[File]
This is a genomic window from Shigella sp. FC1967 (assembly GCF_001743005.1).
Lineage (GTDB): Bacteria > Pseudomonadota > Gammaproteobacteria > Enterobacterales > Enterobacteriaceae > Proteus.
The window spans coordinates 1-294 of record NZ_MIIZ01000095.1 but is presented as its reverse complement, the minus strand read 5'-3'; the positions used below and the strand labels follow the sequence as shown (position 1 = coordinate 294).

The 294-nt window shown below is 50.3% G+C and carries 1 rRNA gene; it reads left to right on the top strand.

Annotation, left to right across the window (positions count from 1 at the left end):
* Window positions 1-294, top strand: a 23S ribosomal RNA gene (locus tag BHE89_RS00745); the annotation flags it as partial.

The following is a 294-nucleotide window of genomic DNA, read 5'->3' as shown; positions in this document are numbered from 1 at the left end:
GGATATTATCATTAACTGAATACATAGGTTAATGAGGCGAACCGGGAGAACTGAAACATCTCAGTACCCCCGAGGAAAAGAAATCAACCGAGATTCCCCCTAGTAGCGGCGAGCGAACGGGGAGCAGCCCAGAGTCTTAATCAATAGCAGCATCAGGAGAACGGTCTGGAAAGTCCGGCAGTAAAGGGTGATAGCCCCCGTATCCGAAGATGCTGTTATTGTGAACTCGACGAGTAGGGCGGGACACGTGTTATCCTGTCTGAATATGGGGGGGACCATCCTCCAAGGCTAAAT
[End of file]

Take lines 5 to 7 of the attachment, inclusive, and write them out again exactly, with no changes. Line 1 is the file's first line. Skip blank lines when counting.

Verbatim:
Annotation, left to right across the window (positions count from 1 at the left end):
* Window positions 1-294, top strand: a 23S ribosomal RNA gene (locus tag BHE89_RS00745); the annotation flags it as partial.

The following is a 294-nucleotide window of genomic DNA, read 5'->3' as shown; positions in this document are numbered from 1 at the left end: